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Students, future teachers use lessons at Vermilionville as learning opportunity

Posted at 5:00 PM, Feb 25, 2019
and last updated 2019-02-25 19:11:50-05
ULL Education majors presented 140 8th grade students from Lafayette Middle a series of engaging lessons focused on secondary Social Studies and English/Language Arts. (PHOTO: KATC)
ULL Education majors presented 140 8th grade students from Lafayette Middle a series of engaging lessons focused on secondary Social Studies and English/Language Arts. (PHOTO: KATC)

LAFAYETTE, La. – Vermilionville, The College of Education at UL Lafayette and the Lafayette Parish School System have teamed up to prepare student-teachers for life in the classroom. That partnership is called V.E.E.P., the Vermilionville Education Enrichment Partnership. The program benefits not only the teachers-in-training, but also Lafayette Parish students.

Students majoring in Education at UL and who are about to graduate from their studies tour the village and learn about the history and the culture of the area. The UL students then set up a hands-on activity at different locations around the park. Based on their experiences, future teachers develop interactive lesson plans. It gives them an opportunity to implement their lesson plans, see how effective they are once they’re in action and how agile they are in adjusting for different learners.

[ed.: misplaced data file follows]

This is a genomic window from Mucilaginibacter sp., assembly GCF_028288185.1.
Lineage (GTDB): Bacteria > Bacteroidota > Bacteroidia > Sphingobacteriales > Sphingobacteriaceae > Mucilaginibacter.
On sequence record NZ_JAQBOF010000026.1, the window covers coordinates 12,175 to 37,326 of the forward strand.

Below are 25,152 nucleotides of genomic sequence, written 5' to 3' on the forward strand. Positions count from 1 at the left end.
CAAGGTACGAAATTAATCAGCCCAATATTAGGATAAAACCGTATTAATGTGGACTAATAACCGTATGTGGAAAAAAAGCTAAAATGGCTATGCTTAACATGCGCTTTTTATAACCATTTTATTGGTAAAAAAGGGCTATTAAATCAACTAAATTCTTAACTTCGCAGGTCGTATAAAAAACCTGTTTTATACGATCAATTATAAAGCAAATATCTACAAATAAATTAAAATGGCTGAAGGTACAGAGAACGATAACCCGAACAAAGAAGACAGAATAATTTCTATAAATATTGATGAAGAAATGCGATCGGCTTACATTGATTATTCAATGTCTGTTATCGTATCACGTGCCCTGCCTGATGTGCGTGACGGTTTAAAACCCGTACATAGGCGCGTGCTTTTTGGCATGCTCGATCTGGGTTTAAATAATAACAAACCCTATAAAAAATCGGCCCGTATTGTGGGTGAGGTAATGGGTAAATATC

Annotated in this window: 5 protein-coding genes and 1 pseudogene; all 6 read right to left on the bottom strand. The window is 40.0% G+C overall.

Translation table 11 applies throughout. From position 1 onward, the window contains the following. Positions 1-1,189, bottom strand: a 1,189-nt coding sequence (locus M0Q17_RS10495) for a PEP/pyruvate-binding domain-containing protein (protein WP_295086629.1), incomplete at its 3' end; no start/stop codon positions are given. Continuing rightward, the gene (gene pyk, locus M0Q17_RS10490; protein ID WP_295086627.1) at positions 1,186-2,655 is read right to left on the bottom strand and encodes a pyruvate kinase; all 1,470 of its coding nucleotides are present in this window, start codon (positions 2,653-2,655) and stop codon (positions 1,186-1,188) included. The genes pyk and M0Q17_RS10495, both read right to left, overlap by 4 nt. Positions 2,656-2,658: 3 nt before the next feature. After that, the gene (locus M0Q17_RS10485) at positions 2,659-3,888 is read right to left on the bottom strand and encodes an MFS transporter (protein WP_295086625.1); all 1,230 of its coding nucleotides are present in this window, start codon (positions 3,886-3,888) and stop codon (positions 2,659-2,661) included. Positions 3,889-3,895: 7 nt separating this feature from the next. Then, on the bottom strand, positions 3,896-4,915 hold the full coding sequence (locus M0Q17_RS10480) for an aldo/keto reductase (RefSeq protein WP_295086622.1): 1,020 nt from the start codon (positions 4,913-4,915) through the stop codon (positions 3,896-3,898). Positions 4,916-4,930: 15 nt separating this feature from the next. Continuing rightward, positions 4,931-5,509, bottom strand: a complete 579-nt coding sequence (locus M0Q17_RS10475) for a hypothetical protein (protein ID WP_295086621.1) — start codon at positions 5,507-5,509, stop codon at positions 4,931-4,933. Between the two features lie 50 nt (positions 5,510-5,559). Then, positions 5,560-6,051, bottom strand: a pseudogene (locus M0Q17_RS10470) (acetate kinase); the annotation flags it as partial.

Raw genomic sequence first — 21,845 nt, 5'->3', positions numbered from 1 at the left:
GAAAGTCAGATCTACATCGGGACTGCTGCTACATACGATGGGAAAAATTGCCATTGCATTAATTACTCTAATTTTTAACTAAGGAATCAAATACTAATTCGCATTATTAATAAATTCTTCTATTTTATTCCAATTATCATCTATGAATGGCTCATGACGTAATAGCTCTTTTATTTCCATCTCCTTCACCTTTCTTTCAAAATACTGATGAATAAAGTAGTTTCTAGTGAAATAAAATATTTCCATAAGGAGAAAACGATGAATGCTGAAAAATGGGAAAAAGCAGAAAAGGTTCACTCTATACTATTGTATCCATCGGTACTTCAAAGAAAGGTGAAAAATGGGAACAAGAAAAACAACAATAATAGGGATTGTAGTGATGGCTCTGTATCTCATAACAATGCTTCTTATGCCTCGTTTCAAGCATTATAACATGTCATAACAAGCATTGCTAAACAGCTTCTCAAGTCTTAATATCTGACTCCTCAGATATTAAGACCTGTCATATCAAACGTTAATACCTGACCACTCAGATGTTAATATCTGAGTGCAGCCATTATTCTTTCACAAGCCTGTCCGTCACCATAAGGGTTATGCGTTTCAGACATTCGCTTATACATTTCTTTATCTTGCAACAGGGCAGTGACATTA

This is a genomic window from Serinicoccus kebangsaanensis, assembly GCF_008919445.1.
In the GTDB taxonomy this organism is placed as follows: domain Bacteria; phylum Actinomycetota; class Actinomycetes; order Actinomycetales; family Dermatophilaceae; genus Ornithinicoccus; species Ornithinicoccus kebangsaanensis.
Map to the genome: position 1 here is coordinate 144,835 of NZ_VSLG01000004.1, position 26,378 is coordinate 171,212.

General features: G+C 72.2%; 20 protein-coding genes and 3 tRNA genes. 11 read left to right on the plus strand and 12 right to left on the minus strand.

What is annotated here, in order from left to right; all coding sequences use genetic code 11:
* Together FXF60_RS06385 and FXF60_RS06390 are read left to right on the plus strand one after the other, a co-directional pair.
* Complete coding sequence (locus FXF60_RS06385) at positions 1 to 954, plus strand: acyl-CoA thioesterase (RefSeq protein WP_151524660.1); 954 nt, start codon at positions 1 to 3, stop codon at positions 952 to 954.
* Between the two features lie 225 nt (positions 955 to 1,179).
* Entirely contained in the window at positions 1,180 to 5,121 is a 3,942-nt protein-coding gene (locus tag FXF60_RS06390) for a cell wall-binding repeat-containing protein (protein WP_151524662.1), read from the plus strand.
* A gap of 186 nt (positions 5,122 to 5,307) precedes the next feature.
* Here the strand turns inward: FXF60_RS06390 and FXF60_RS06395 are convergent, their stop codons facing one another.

On Monday, UL Education majors presented their lessons on social studies and English/language arts to 140 eighth-grade students from Lafayette Middle.

Dr. Toby Daspit, Associate Professor of Education, UL.  (PHOTO: KATC)
Dr. Toby Daspit, Associate Professor of Education, UL.  (PHOTO: KATC)

“They’re really curious about what’s going on,” said Toby Daspit, Associate Professor of Education at UL.  “I think it gives them an opportunity to reflect on things that sometimes, inside the schoolhouse, we don’t have as much time to do. So to sort of get away for a day and really spend time thinking about our local history and culture.”

They create lessons and then those go into a pile that teachers in the Acadiana region and throughout the world can use as well and so in the future students can also learn from those lessons that they worked hard to create.